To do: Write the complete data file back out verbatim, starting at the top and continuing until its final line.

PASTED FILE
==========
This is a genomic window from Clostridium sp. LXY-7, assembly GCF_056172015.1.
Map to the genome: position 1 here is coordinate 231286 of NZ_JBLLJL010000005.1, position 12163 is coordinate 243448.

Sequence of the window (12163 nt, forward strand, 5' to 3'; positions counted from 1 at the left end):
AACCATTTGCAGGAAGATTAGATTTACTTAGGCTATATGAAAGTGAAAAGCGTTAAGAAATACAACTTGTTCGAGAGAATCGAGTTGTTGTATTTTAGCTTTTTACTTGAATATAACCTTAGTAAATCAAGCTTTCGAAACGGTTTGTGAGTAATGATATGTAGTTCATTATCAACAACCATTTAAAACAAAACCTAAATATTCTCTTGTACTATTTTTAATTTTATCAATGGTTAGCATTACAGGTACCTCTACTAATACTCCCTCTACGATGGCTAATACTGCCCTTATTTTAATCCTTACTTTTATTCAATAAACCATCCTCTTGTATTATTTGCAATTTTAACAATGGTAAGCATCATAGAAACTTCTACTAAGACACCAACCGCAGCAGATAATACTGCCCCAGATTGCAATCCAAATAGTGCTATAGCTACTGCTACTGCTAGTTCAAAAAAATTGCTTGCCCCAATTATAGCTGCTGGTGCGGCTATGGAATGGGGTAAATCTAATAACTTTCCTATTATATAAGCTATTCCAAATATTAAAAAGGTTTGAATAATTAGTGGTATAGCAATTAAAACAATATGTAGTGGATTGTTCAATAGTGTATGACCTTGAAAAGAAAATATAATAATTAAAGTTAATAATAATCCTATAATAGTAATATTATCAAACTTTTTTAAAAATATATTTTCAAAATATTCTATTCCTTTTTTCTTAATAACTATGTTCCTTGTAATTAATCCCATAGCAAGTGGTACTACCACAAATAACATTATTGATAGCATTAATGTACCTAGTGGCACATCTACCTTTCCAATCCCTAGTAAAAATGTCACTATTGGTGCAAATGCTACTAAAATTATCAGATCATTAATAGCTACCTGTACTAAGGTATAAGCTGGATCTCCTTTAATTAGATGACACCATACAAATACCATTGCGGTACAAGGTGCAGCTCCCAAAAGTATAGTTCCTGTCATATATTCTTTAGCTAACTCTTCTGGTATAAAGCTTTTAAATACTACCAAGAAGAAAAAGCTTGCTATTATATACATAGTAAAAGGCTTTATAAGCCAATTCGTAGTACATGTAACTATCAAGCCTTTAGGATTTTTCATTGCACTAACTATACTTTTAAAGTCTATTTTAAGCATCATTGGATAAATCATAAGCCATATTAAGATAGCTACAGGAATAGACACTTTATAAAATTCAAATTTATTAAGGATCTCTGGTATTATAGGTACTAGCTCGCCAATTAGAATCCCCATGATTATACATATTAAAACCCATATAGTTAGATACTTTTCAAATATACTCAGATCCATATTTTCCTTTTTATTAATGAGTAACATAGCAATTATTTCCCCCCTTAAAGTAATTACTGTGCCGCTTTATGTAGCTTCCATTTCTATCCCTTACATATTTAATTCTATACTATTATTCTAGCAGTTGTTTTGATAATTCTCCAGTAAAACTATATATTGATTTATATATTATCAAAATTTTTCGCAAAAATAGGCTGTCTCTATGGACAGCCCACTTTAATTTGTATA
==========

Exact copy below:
This is a genomic window from Clostridium sp. LXY-7, assembly GCF_056172015.1.
Map to the genome: position 1 here is coordinate 231286 of NZ_JBLLJL010000005.1, position 12163 is coordinate 243448.

Sequence of the window (12163 nt, forward strand, 5' to 3'; positions counted from 1 at the left end):
AACCATTTGCAGGAAGATTAGATTTACTTAGGCTATATGAAAGTGAAAAGCGTTAAGAAATACAACTTGTTCGAGAGAATCGAGTTGTTGTATTTTAGCTTTTTACTTGAATATAACCTTAGTAAATCAAGCTTTCGAAACGGTTTGTGAGTAATGATATGTAGTTCATTATCAACAACCATTTAAAACAAAACCTAAATATTCTCTTGTACTATTTTTAATTTTATCAATGGTTAGCATTACAGGTACCTCTACTAATACTCCCTCTACGATGGCTAATACTGCCCTTATTTTAATCCTTACTTTTATTCAATAAACCATCCTCTTGTATTATTTGCAATTTTAACAATGGTAAGCATCATAGAAACTTCTACTAAGACACCAACCGCAGCAGATAATACTGCCCCAGATTGCAATCCAAATAGTGCTATAGCTACTGCTACTGCTAGTTCAAAAAAATTGCTTGCCCCAATTATAGCTGCTGGTGCGGCTATGGAATGGGGTAAATCTAATAACTTTCCTATTATATAAGCTATTCCAAATATTAAAAAGGTTTGAATAATTAGTGGTATAGCAATTAAAACAATATGTAGTGGATTGTTCAATAGTGTATGACCTTGAAAAGAAAATATAATAATTAAAGTTAATAATAATCCTATAATAGTAATATTATCAAACTTTTTTAAAAATATATTTTCAAAATATTCTATTCCTTTTTTCTTAATAACTATGTTCCTTGTAATTAATCCCATAGCAAGTGGTACTACCACAAATAACATTATTGATAGCATTAATGTACCTAGTGGCACATCTACCTTTCCAATCCCTAGTAAAAATGTCACTATTGGTGCAAATGCTACTAAAATTATCAGATCATTAATAGCTACCTGTACTAAGGTATAAGCTGGATCTCCTTTAATTAGATGACACCATACAAATACCATTGCGGTACAAGGTGCAGCTCCCAAAAGTATAGTTCCTGTCATATATTCTTTAGCTAACTCTTCTGGTATAAAGCTTTTAAATACTACCAAGAAGAAAAAGCTTGCTATTATATACATAGTAAAAGGCTTTATAAGCCAATTCGTAGTACATGTAACTATCAAGCCTTTAGGATTTTTCATTGCACTAACTATACTTTTAAAGTCTATTTTAAGCATCATTGGATAAATCATAAGCCATATTAAGATAGCTACAGGAATAGACACTTTATAAAATTCAAATTTATTAAGGATCTCTGGTATTATAGGTACTAGCTCGCCAATTAGAATCCCCATGATTATACATATTAAAACCCATATAGTTAGATACTTTTCAAATATACTCAGATCCATATTTTCCTTTTTATTAATGAGTAACATAGCAATTATTTCCCCCCTTAAAGTAATTACTGTGCCGCTTTATGTAGCTTCCATTTCTATCCCTTACATATTTAATTCTATACTATTATTCTAGCAGTTGTTTTGATAATTCTCCAGTAAAACTATATATTGATTTATATATTATCAAAATTTTTCGCAAAAATAGGCTGTCTCTATGGACAGCCCACTTTAATTTGTATA